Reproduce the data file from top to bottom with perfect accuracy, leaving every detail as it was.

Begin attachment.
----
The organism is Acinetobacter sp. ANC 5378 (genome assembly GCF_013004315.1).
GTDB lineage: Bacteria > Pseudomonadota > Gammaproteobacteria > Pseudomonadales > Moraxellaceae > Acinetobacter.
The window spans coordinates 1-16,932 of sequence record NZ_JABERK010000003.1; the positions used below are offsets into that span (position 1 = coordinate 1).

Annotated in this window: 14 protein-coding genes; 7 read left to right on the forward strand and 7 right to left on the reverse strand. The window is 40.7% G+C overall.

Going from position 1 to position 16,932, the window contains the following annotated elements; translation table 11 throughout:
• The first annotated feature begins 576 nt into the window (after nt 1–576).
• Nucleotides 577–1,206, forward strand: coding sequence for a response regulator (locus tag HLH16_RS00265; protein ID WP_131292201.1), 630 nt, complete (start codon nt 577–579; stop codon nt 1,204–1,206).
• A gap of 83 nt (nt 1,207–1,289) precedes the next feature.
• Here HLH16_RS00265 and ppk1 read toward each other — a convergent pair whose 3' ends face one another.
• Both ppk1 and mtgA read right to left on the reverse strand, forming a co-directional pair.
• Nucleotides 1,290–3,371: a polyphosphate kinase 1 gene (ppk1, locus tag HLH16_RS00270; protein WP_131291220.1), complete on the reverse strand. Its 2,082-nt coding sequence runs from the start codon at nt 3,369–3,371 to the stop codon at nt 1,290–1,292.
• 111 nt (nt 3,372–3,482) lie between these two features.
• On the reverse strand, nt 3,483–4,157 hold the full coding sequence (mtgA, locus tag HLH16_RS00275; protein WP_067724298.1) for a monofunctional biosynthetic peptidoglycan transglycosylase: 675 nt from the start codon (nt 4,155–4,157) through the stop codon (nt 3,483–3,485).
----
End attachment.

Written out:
The organism is Acinetobacter sp. ANC 5378 (genome assembly GCF_013004315.1).
GTDB lineage: Bacteria > Pseudomonadota > Gammaproteobacteria > Pseudomonadales > Moraxellaceae > Acinetobacter.
The window spans coordinates 1-16,932 of sequence record NZ_JABERK010000003.1; the positions used below are offsets into that span (position 1 = coordinate 1).

Annotated in this window: 14 protein-coding genes; 7 read left to right on the forward strand and 7 right to left on the reverse strand. The window is 40.7% G+C overall.

Going from position 1 to position 16,932, the window contains the following annotated elements; translation table 11 throughout:
• The first annotated feature begins 576 nt into the window (after nt 1–576).
• Nucleotides 577–1,206, forward strand: coding sequence for a response regulator (locus tag HLH16_RS00265; protein ID WP_131292201.1), 630 nt, complete (start codon nt 577–579; stop codon nt 1,204–1,206).
• A gap of 83 nt (nt 1,207–1,289) precedes the next feature.
• Here HLH16_RS00265 and ppk1 read toward each other — a convergent pair whose 3' ends face one another.
• Both ppk1 and mtgA read right to left on the reverse strand, forming a co-directional pair.
• Nucleotides 1,290–3,371: a polyphosphate kinase 1 gene (ppk1, locus tag HLH16_RS00270; protein WP_131291220.1), complete on the reverse strand. Its 2,082-nt coding sequence runs from the start codon at nt 3,369–3,371 to the stop codon at nt 1,290–1,292.
• 111 nt (nt 3,372–3,482) lie between these two features.
• On the reverse strand, nt 3,483–4,157 hold the full coding sequence (mtgA, locus tag HLH16_RS00275; protein WP_067724298.1) for a monofunctional biosynthetic peptidoglycan transglycosylase: 675 nt from the start codon (nt 4,155–4,157) through the stop codon (nt 3,483–3,485).